However, this actually was found to be a tabulation problem the result of human error--not a fault with or of Dominion.

Newsweek has asked the Trump campaign for further comment on Dominion and the president pursuing this point.

Georgia Runoff Integrity Dispute

Trump voters have questioned why they should vote in the Georgia Senate runoff elections, repeating his rigged vote claims as reason for having lost desire to do so.

And while Trump is to travel to Georgia to support the incumbent Republicans running there, Sens. David Perdue and Kelly Loeffler, he again threw into question the integrity of the vote there.

"David Perdue and Kelly Loeffler are two tremendous people. Unfortunately, in Georgia, they're using the same horrible Dominion system, and it's already been out that hundreds of thousands, think of it, hundreds of thousands of absentee ballots have been requested. You check it out who's requesting those ballots."

However, he did downplay the impact such issues could have as it is only "one state."

"The difference is, it's one state, and we will have our eyes on it like nobody's ever watched anything before, because we have to win those two Senate seats," he said.

The Senators have tried to frame themselves as a firewall to Democrat dominance in the legislature with the potential for control in the Senate if they win both seats, due to it being split and the vice president then having the tie breaking vote.

Though for this argument to be watertight it would mean fully accepting Trump's defeat—as if you were to believe he has won you would believe he keeps the White House and then even in a tiebreaker situation, it would be Vice President Mike Pence casting the decisive vote.

Public Pollsters Criticized

Trump has continued his attack on pollsters, a frequent target throughout his time in the White House.

"It is statistically impossible that the person, me, that led the charge lost," Trump said, referencing Republican outcomes in Congressional races.

"The greatest pollsters, the real pollsters, not the ones that had us down 17 points in Wisconsin when we actually won, or the ones that had us down four or five points in Florida, and we won by many points, or had us even, and down in Texas, and we won by a lot, not those pollsters, but real pollsters," he said. He did not specify who he meant by "real pollsters."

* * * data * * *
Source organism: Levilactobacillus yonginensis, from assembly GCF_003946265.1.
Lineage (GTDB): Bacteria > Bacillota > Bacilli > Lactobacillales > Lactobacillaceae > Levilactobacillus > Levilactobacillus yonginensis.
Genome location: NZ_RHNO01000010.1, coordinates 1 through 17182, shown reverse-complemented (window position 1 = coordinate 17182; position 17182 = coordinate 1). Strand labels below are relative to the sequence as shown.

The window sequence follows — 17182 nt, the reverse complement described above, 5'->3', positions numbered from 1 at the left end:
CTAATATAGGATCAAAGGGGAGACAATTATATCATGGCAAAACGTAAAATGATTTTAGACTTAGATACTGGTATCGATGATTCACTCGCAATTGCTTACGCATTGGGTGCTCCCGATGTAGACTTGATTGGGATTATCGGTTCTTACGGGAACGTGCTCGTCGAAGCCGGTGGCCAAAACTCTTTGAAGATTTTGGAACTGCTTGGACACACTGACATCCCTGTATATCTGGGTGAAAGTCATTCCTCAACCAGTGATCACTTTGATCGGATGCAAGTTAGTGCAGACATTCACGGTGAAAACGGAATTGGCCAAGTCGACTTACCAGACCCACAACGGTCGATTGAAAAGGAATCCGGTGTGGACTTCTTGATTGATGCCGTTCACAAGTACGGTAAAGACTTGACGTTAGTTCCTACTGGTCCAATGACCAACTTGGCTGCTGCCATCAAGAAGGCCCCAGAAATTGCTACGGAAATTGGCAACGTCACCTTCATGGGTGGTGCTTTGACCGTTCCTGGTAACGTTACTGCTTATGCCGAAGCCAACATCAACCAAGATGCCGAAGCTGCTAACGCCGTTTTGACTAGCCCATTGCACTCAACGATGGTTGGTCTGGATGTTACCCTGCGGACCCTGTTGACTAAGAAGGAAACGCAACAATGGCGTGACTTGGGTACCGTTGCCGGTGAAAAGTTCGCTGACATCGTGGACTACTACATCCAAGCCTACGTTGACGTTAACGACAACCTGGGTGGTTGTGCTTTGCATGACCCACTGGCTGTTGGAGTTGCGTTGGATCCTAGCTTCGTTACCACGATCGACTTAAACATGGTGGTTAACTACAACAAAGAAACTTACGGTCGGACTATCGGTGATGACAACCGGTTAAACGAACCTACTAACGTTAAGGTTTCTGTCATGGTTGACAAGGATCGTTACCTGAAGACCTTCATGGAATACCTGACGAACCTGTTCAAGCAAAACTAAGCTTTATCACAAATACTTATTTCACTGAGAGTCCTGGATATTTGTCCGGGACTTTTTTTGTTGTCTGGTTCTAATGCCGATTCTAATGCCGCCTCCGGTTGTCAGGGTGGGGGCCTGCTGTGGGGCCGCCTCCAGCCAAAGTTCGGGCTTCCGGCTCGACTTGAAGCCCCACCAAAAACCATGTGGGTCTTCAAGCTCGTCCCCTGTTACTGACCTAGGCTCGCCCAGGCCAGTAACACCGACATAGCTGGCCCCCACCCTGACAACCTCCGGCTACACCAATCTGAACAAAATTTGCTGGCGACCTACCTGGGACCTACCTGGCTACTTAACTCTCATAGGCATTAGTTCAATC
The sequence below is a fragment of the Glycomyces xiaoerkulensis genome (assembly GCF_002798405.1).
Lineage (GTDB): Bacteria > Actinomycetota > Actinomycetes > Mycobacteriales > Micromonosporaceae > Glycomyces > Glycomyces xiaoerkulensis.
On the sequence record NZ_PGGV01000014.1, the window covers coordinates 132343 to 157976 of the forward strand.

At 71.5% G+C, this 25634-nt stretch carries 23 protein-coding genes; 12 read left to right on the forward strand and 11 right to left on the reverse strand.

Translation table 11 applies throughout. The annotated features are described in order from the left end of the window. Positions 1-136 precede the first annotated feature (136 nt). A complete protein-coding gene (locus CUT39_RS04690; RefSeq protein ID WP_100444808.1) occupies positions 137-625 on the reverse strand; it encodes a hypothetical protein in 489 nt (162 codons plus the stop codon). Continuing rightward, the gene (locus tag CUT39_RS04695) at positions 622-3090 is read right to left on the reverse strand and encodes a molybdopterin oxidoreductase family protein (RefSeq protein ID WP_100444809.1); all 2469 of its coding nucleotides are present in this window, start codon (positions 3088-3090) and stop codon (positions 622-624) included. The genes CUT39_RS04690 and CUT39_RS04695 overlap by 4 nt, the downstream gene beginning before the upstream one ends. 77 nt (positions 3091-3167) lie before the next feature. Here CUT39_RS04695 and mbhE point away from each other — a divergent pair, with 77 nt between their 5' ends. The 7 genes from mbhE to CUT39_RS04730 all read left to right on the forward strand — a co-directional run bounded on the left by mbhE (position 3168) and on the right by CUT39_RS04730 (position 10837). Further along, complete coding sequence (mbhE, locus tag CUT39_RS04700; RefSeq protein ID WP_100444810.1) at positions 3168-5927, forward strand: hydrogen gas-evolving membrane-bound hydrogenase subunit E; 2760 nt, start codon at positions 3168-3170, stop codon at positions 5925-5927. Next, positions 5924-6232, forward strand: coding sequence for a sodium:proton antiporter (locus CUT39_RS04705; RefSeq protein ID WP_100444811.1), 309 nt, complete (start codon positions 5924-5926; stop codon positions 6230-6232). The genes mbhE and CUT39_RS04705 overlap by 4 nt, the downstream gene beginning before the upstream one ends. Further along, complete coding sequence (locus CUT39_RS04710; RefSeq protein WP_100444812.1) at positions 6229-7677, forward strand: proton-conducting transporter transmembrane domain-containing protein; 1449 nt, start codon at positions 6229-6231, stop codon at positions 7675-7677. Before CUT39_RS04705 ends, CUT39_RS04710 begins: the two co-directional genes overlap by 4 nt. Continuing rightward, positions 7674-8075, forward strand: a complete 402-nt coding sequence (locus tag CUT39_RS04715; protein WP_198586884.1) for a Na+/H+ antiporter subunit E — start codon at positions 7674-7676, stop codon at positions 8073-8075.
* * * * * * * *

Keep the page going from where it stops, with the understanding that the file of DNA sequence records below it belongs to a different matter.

Wisconsin has been called for Biden, despite Trump's claim of victory.

While public polling which indicated certain landslide state wins for Biden did not prove correct, and other battlegrounds such as Wisconsin were tighter than predicted, on the whole the picture painted by the pollsters bore out.

"Taken in the aggregate, pre-election polls in the United States pointed to the strong likelihood that Democrat Joe Biden would pick up several states that Hillary Clinton lost in 2016 and, in the process, win a popular and electoral vote majority over Republican President Donald Trump. That indeed came to pass," analysis from Pew Research Center states.

Analysis from FiveThirtyEight's Nate Silver said that while there were states which were "fairly far off," overall the narrative laid out by polling prior to the election came to fruition in the end.

"This year was definitely a little weird, given that the vote share margins were often fairly far off from the polls (including in some high-profile examples such as Wisconsin and Florida)," he wrote.

"But at the same time, a high percentage of states (likely 48 out of 50) were 'called' correctly, as was the overall Electoral College and popular vote winner (Biden). And that's usually how polls are judged: Did they identify the right winner?"

He also suggested the margin of error in polls nationally and for swing states was "pretty normal by historical standards."

Newsweek has asked the Trump campaign for comment on polling and what pollsters the president was referring to.